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Tuesday, 9 February, 1999, 11:05 GMT
Ocean vents were 'factories of life'
Vent, BBC
The hydrothermal waters cause chimneys of minerals to grow up
A laboratory model of a deep ocean vent has convinced Japanese scientists that life on Earth began at the bottom of the ocean more than three and a half billion years ago.

The team from the Nagaoka University of Technology showed that the special conditions found in a hydrothermal vent can allow simple molecules to join up in long chains - a crucial step in producing the more complex life-giving molecules such as RNA and DNA.

Hydrothermal vents are powered by the heat of submarine volcanoes. Water is drawn down into the rock, boils and then steams out again into the cold ocean.

As these parts of the oceans are lined with many vents, particular molecules can go through the vents many times. This repeated hot and cold cycling of water was the vital procedure.

Heat sink

"In order to connect the two amino acids, we need heat energy," Nagaoka's Professor Koichiro Matsuno told BBC News Online.

"But to preserve the product, we need to transfer it quickly to an environment which is pretty cold. This is what happens at hydrothermal vents. Inside the vent, the water is very hot. But outside the vent, the water is very cold."

Professor Matsuno says living creatures are assembly plants for themselves, but he wishes to find the assembly plant which created the first living creatures.

The Nagaoka scientists produced a model of a vent in the lab to mimic the environment found on the ocean floor. They then added the amino acid glycine to the system. They saw it combine with itself through polymerisation, a process in which one unit is added to another step-by-step.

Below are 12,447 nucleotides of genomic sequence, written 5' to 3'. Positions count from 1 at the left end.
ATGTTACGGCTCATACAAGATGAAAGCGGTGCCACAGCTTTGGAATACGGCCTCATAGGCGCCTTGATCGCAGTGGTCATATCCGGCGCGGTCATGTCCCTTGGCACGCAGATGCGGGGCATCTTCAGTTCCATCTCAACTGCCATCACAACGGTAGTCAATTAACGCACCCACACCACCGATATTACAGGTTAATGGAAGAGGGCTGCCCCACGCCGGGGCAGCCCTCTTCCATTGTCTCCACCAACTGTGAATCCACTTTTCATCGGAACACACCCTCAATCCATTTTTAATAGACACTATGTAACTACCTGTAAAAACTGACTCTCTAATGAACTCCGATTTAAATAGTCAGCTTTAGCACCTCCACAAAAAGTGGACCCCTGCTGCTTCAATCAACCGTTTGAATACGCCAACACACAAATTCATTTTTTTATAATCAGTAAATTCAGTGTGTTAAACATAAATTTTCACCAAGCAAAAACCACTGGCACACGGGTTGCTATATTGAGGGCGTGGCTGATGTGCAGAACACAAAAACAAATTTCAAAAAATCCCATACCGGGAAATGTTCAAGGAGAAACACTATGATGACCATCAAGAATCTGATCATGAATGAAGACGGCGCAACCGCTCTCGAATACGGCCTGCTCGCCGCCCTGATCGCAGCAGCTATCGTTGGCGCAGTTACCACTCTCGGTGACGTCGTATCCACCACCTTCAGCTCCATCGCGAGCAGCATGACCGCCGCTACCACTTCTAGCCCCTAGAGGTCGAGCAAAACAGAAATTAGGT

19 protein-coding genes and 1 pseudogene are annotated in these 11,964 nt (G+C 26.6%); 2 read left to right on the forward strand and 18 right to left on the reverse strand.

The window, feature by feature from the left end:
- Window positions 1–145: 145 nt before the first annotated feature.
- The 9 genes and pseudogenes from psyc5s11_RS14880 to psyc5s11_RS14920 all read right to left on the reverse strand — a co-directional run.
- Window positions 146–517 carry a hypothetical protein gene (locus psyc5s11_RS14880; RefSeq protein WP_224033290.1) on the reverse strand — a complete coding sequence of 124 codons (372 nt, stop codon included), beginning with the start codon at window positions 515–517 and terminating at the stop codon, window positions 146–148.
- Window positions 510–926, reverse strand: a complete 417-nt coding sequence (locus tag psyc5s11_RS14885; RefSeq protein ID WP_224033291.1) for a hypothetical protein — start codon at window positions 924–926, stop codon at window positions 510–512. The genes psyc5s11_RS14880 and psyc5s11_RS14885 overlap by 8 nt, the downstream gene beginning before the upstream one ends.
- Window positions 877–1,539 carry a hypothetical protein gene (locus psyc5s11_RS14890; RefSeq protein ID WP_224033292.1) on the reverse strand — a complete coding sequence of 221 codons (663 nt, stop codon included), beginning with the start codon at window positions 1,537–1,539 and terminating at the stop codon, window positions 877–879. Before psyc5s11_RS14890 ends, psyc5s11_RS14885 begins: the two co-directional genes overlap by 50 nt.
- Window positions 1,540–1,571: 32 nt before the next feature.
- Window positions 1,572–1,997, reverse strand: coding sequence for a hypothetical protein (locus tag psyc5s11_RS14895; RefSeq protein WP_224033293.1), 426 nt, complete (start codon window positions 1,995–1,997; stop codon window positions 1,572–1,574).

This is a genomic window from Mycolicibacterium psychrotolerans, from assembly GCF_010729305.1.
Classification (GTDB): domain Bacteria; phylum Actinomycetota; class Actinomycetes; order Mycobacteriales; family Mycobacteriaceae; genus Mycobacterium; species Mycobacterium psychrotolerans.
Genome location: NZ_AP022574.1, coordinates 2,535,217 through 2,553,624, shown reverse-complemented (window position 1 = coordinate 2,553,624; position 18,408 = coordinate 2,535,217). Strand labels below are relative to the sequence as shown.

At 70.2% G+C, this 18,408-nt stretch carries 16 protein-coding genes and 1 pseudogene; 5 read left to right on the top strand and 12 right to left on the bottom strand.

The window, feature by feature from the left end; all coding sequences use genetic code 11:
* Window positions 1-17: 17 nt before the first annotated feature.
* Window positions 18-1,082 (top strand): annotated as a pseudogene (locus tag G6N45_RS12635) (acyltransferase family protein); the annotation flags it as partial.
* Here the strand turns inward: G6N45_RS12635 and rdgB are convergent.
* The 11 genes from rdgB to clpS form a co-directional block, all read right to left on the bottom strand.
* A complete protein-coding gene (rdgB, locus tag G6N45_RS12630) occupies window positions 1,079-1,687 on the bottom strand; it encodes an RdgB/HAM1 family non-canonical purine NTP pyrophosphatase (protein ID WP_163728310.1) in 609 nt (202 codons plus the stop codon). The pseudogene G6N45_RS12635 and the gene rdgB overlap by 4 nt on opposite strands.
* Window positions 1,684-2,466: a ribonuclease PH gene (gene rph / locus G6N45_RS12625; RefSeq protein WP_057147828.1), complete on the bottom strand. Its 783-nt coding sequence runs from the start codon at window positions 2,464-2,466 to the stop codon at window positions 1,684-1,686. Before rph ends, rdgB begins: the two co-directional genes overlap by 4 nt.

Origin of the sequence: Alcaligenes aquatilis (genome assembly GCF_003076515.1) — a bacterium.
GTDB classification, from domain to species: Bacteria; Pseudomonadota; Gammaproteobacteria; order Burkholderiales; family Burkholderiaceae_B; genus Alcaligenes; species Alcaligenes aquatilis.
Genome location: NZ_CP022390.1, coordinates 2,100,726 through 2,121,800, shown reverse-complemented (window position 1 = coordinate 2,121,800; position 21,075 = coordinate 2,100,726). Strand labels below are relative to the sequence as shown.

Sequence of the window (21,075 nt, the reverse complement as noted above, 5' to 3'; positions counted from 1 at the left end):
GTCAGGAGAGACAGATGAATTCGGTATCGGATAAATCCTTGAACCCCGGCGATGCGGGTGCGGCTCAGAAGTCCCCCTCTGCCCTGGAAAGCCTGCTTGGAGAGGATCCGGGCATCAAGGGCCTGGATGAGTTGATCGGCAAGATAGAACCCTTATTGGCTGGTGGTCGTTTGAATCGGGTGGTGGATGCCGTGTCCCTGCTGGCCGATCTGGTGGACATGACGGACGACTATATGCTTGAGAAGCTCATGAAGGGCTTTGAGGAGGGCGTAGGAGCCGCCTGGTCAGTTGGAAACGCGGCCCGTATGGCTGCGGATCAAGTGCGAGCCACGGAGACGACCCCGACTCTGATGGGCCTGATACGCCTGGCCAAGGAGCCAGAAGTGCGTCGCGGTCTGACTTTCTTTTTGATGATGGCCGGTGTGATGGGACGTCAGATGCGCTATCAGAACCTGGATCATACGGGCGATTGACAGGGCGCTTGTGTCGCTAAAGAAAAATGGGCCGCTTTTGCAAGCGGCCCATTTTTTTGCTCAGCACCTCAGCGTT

Diglycine - two glycine units joined by a peptide bond - was the first to emerge. After several minutes of cycling, a molecule containing six glycine units was produced.

Heat provided the energy to drive the reaction, but the cool periods in the water cycle ensured the newly-synthesised molecules did not immediately break apart.

The Japanese team now plans to make more sophisticated models to see if they can synthesise more complex molecules.

Alien life

Hydrothermal vents have been one of the great scientific discoveries of the past 30 years. The heat and the nutrient-rich waters found around the vents sustain an amazing array of life from bacteria to crabs, despite the total absence of light.

Not only do they provide one possible explanation for the chemical origins of life on Earth, they also raise the intriguing prospect that the same mechanisms may also have allowed life to start on other worlds - even in our Solar System.

Some scientists think Europa, Jupiter's icy moon, may have similar volcanic features deep beneath its surface which are capable of sustaining microbial lifeforms.

The Nagaoka research was published in Science magazine.

The BBC's Richard Black
Scientists using submersibles discovered the deep sea vents
See also:

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